A yad is a pointer used in a synagogue to trace the text in the Torah. A rabbi will not run his finger across the parchment, he uses a yad instead. We learnt this over the weekend as part of my 12-year-old son’s RE homework, which involved learning at least three of the things that they had studied in the week, all about the Torah. These included the following:
- The Torah is the Jewish Holy Book.
- It is made of the five Books of Moses.
- It is written in a language called Hebrew.
- It is kept in a cupboard and is covered with clothes and crowns for decoration.
- It includes stories about Moses, Noah and Abraham.
- It is read out loud in the synagogue.
- Jews do not touch the writing in the Torah. They use a stick called a “yad” instead.
As I have mentioned a few times in these posts my wife is Jewish and I am Catholic. I have taken my children to mass almost every weekend of their lives, which means that my son has attended mass at least 600 times. He and his sister have also attended Jewish summer schools in summer holidays (fewer than 10 days in total) but otherwise have not spent much time in synagogues.
Last term, as part of his RE homework, he had to identify and copy the symbols of Judaism, Sikhism, Hinduism, Islam, Buddhism and Christianity, something I had never done. An accompanying table summarized the names of each religion’s holy texts (Torah, Koran, Bible and so on) and places of worship (synagogue, gurdwara, mosque…).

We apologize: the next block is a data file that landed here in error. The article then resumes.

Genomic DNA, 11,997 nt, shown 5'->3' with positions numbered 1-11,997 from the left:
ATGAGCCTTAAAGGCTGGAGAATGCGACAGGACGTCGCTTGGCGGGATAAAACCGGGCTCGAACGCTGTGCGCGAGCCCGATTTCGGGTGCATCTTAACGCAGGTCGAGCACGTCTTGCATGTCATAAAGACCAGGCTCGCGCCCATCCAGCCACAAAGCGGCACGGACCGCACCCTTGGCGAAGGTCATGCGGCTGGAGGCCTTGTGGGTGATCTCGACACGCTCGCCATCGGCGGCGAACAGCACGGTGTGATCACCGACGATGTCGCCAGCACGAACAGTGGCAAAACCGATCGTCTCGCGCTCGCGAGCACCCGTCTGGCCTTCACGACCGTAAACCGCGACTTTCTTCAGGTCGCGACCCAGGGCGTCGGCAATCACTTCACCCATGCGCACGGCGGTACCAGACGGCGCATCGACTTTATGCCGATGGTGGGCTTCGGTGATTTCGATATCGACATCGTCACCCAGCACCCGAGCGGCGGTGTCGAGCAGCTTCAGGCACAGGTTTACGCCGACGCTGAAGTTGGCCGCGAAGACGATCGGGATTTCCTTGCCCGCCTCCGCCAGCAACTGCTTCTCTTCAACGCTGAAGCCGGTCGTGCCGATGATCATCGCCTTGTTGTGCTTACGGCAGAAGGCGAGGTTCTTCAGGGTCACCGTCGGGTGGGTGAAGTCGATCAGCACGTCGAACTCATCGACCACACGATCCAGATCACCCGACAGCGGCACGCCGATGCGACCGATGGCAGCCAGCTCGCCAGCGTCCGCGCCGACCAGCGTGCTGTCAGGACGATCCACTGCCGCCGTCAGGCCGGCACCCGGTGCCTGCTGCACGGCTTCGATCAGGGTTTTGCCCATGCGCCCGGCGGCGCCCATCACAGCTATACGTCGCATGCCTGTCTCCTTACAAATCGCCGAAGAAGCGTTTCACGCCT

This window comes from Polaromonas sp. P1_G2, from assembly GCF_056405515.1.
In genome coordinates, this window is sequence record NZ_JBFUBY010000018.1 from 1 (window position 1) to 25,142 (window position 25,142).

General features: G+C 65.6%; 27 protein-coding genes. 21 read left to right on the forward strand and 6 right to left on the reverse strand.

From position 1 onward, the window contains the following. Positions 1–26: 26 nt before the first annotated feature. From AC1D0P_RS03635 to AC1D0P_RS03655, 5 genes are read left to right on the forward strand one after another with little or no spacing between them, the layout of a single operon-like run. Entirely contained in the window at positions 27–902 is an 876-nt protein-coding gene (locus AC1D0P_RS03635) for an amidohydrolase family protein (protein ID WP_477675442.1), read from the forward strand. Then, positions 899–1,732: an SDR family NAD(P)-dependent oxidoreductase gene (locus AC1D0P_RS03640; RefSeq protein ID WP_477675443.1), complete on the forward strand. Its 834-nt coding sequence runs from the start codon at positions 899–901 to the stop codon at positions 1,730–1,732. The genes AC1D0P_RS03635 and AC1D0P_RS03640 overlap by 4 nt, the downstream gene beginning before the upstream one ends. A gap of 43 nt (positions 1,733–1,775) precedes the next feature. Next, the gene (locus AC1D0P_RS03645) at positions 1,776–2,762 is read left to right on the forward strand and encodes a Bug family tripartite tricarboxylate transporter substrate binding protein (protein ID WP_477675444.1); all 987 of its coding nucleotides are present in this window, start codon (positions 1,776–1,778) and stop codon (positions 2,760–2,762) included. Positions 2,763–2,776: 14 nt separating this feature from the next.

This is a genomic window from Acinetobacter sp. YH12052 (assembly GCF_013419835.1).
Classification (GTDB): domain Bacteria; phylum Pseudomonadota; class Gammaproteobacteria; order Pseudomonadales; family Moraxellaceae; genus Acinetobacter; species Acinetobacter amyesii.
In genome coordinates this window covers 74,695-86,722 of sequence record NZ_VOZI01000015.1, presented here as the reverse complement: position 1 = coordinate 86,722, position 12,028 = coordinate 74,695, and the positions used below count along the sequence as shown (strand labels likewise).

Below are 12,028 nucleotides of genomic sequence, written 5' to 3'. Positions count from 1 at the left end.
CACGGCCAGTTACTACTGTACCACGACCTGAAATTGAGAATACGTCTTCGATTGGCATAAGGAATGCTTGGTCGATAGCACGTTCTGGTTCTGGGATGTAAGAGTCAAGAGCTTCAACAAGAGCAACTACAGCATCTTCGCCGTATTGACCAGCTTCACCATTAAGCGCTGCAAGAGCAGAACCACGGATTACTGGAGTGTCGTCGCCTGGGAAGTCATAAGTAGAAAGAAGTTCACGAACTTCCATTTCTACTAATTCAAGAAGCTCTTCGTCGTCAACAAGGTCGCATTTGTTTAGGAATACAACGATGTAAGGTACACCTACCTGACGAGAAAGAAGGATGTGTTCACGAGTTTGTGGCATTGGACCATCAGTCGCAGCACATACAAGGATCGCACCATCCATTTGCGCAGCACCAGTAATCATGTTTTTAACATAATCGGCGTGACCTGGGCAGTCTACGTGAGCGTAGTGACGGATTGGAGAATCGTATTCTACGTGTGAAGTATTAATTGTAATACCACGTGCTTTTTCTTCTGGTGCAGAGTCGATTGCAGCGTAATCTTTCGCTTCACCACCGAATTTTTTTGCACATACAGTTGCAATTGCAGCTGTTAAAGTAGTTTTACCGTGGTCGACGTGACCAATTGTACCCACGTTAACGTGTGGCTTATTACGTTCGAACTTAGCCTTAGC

We referred back to this during the weekend, which might have confused things a little. While I asked him questions specifically about the Torah he initially picked, seemingly at random, other words from somewhere in his RE book. “What language is the Torah written in?” “Islam?” “No, that’s not a language.” “Hindu?” “No, that’s not a language either, but the answer does begin with H and end in an –oo sound.” Blank. “It’s Hebrew. Let’s try another one. The Torah is read in what place of worship?” “Buddhism?” “No.” “Mosque?” This went on for much longer than it should have, an infuriating amount of time. Eventually we got there and he could answer three questions appropriately: What is the Jewish Holy Book called? What language is it in? Where is it read out loud?
Some time later, during lunch, he wanted to be asked more questions. “Okay, what’s the name of the stick that’s used in a synagogue, to point to the words in the Torah (which is in Hebrew)?” “Yad.” “But we didn’t even practise that one. How could you know the answer to that one and tell me that the Torah was written in a language called Hindu?” I asked if he had been giving me all those other answers just to wind me up. It had worked.